On dry paved roads, the All-Terrain T/A KO2 is a tire that will satisfy your needs with its performance. It delivers some of the highest levels of grip and traction in this class, meaning you won’t notice it struggling. To be fair, it’s not a dedicated road tire, so getting too aggressive isn’t the best thing you can do. The tire also has some of the shortest braking distances in the all-terrain segment, making it a safe option. Like most of its rivals, the handling isn’t marvelous. Most people will consider it fine, but you should keep in mind that it’s not the most responsive tire you can find.
Similar to dry conditions, the All-Terrain T/A KO2 excels in wet if you’re aware of its limitations. On damp roads, the traction and grip levels will be more than enough to give you a stable and plated driving experience. You can get it to slip if you get too aggressive, which most people wouldn’t do anyway. In heavier rain, the tire does a phenomenal job evacuating water, meaning you’ll get excellent aquaplaning resistance.
Moving on to winter performance, the All-Terrain T/A KO2 again shows that it’s a very strong contender. The tire comes with a 3PMSF rating, which will be more useful than an M+S-rated one. It offers plenty of traction in lighter conditions, regardless if you’re driving on packed or unpacked snow. Driving in a deeper patch isn’t the same, but the tire will still remain a good performer. With this, you can also rely on the short braking distances to keep you safe.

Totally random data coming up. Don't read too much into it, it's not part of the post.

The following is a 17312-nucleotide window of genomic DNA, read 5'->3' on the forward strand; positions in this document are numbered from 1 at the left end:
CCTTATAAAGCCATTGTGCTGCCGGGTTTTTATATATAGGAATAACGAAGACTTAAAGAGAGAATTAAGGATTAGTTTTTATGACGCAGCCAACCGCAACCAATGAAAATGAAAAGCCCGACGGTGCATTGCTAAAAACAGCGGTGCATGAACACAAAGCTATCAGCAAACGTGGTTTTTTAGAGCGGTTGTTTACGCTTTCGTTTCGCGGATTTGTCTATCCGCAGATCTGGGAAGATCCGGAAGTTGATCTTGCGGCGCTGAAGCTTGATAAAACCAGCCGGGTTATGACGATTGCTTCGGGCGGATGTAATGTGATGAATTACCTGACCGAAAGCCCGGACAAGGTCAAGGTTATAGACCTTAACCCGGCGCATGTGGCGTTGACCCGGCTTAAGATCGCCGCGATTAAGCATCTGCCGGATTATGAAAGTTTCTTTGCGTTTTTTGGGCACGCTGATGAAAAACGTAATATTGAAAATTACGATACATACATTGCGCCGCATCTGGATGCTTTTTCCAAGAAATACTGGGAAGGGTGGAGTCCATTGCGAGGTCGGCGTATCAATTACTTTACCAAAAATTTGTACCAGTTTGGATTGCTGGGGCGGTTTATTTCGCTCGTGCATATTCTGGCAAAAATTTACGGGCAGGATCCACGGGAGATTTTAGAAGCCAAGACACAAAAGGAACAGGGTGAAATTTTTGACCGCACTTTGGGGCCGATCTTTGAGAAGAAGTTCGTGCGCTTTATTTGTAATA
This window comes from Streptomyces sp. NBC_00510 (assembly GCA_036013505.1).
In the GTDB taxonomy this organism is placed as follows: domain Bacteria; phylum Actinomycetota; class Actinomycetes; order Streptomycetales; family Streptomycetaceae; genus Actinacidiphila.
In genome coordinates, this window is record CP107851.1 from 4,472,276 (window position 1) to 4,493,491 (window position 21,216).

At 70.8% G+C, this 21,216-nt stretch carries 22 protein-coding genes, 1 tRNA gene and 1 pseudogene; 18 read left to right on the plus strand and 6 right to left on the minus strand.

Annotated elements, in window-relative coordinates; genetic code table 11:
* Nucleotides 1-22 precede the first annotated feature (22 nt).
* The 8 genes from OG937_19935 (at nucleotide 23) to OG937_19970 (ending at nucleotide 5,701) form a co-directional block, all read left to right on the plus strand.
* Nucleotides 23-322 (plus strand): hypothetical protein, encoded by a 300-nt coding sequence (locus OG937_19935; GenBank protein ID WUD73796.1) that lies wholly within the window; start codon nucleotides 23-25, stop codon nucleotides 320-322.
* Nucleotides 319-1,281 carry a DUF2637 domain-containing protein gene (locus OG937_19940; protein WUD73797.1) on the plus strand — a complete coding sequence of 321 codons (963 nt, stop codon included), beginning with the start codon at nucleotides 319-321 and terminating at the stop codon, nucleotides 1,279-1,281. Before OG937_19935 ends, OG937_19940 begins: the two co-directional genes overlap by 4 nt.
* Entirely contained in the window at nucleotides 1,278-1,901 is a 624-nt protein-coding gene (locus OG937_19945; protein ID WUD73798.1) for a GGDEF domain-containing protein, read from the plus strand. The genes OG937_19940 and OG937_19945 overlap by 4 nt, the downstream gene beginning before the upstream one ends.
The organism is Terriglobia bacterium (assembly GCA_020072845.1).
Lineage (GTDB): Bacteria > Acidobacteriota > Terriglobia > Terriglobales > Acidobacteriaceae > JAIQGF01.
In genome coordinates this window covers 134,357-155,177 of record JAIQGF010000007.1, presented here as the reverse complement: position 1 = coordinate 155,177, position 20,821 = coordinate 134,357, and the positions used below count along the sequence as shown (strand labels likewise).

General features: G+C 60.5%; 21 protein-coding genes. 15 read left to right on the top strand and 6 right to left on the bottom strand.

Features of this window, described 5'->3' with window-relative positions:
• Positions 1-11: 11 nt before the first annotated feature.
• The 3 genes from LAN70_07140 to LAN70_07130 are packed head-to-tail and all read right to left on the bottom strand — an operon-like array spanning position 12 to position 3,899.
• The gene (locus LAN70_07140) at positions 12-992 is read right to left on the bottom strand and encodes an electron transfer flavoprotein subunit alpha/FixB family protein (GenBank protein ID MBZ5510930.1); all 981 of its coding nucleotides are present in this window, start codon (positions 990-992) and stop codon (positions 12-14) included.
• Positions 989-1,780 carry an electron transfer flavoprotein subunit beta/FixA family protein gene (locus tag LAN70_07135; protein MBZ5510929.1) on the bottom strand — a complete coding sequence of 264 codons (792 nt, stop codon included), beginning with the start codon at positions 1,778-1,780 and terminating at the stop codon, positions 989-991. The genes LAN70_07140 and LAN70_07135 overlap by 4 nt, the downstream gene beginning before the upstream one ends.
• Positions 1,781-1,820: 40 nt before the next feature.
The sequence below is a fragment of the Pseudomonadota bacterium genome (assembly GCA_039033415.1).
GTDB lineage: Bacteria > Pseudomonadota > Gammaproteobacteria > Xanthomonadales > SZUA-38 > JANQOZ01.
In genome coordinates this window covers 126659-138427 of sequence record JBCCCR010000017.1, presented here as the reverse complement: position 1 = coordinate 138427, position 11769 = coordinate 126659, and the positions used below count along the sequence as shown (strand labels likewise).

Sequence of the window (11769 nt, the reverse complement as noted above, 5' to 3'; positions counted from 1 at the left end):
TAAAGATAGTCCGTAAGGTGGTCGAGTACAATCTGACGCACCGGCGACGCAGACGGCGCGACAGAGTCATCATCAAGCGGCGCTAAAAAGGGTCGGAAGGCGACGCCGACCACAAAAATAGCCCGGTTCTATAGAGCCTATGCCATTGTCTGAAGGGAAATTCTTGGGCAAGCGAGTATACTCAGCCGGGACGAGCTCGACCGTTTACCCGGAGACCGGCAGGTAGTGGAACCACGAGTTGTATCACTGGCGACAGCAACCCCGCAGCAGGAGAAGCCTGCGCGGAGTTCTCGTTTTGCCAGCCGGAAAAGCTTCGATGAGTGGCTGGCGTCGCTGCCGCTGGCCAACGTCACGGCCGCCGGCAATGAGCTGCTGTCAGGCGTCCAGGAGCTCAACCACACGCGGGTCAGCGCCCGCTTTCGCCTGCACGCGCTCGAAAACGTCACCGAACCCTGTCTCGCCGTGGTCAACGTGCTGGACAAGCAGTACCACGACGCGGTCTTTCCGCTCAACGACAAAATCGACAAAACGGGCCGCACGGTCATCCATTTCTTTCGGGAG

Off-roading is what the tire is all about, so it won’t disappoint in this regard. The All-Terrain T/A KO2 has no issues on hard-packed surfaces, offering excellent traction and short braking distances. Part of an off-road experience is driving in mud, something that this tire does well. There is a point where the mud will be deep enough for it, but in most casual conditions, it won’t struggle at all. Rock-crawling is the most extreme off-roading situation, and this tire will deliver some performance. There are some limitations, and the most I’d be comfortable with it is going over some small to medium rocks.
The biggest drawback of the All-Terrain T/A KO2 is the refinement, which most drivers will be fine with. Comfort levels aren’t like highway tires, but they’re acceptable. It can soften the larger bumps and partially smooth out the road imperfections. The noise levels are decent, and the tire will be acceptably quiet around town. On the highway, the roar is there, but it’s muted enough to prevent headaches on longer journeys.